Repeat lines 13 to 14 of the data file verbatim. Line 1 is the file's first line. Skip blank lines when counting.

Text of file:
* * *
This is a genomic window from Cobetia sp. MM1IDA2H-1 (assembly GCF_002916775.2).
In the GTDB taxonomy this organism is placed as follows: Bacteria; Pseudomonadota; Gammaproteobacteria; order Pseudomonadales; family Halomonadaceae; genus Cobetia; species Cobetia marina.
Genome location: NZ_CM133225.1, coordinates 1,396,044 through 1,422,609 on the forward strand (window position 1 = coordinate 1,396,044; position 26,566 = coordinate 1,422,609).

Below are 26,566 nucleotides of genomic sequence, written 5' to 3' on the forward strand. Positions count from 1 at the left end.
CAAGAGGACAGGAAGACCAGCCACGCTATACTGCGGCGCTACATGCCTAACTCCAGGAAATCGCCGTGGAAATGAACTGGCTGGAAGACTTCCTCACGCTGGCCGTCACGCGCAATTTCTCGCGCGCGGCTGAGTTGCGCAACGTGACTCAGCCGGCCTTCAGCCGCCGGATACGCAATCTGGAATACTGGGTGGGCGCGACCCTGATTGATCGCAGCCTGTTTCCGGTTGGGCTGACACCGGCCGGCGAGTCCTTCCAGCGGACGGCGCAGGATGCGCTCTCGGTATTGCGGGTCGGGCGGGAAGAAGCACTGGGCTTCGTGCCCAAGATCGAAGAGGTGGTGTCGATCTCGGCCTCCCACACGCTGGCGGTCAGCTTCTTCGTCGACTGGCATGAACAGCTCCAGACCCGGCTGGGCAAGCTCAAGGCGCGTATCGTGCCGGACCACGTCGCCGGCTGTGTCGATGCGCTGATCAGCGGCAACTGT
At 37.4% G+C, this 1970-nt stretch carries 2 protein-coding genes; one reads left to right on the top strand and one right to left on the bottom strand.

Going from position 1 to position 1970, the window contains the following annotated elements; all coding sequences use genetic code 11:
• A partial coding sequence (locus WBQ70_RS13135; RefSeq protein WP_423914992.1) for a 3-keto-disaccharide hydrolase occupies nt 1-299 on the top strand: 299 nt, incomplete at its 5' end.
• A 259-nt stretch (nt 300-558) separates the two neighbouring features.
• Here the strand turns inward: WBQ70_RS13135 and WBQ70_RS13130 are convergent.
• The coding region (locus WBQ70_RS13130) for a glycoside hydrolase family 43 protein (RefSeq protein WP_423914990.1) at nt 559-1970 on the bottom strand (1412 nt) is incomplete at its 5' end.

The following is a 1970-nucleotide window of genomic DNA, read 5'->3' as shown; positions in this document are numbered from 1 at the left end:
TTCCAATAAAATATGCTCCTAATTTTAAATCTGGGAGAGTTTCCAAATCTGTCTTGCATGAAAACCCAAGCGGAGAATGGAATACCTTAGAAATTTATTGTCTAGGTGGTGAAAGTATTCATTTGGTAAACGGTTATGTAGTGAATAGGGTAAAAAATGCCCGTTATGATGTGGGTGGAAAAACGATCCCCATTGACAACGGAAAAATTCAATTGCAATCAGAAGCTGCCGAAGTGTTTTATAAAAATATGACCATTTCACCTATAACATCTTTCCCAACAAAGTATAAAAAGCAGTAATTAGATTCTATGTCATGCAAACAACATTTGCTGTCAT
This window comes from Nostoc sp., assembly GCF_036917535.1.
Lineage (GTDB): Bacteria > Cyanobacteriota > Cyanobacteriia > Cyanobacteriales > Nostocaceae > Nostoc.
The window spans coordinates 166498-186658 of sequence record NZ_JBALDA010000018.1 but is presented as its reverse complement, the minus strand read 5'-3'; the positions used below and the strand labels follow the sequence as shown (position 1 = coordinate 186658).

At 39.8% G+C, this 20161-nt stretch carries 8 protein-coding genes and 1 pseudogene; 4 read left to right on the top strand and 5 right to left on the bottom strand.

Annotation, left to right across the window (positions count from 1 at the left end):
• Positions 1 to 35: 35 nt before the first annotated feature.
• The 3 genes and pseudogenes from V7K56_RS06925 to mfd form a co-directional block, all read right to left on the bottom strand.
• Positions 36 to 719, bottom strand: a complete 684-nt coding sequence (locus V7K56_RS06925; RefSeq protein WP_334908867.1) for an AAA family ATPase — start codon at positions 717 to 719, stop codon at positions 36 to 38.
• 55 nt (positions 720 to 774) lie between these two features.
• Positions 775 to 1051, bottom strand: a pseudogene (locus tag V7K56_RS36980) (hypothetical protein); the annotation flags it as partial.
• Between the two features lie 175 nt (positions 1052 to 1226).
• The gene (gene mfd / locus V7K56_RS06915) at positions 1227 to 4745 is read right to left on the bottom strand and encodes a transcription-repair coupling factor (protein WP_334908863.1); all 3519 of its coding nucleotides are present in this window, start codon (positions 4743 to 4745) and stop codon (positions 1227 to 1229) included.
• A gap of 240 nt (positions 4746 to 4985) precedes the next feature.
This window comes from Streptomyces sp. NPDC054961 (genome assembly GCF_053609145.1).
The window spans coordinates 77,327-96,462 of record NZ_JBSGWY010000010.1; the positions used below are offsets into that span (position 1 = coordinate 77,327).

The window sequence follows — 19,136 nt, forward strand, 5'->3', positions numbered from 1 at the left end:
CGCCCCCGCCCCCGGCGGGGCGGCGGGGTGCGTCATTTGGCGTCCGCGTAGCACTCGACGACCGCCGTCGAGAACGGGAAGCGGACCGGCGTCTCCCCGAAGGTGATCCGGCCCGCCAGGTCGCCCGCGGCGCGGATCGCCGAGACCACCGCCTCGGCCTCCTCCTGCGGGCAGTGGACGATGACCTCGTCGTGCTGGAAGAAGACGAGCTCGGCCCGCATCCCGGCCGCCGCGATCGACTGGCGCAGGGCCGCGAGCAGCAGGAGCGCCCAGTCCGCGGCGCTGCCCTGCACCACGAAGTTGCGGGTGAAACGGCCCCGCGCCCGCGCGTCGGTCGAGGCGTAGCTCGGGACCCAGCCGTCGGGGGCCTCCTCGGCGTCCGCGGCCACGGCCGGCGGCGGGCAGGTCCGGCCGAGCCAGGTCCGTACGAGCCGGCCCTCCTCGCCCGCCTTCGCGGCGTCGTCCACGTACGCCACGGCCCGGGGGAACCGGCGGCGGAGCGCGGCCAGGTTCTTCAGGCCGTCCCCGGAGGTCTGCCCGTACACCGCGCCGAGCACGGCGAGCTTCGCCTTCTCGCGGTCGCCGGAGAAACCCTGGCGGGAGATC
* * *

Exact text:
TTCCAATAAAATATGCTCCTAATTTTAAATCTGGGAGAGTTTCCAAATCTGTCTTGCATGAAAACCCAAGCGGAGAATGGAATACCTTAGAAATTTATTGTCTAGGTGGTGAAAGTATTCATTTGGTAAACGGTTATGTAGTGAATAGGGTAAAAAATGCCCGTTATGATGTGGGTGGAAAAACGATCCCCATTGACAACGGAAAAATTCAATTGCAATCAGAAGCTGCCGAAGTGTTTTATAAAAATATGACCATTTCACCTATAACATCTTTCCCAACAAAGTATAAAAAGCAGTAATTAGATTCTATGTCATGCAAACAACATTTGCTGTCAT
This window comes from Nostoc sp., assembly GCF_036917535.1.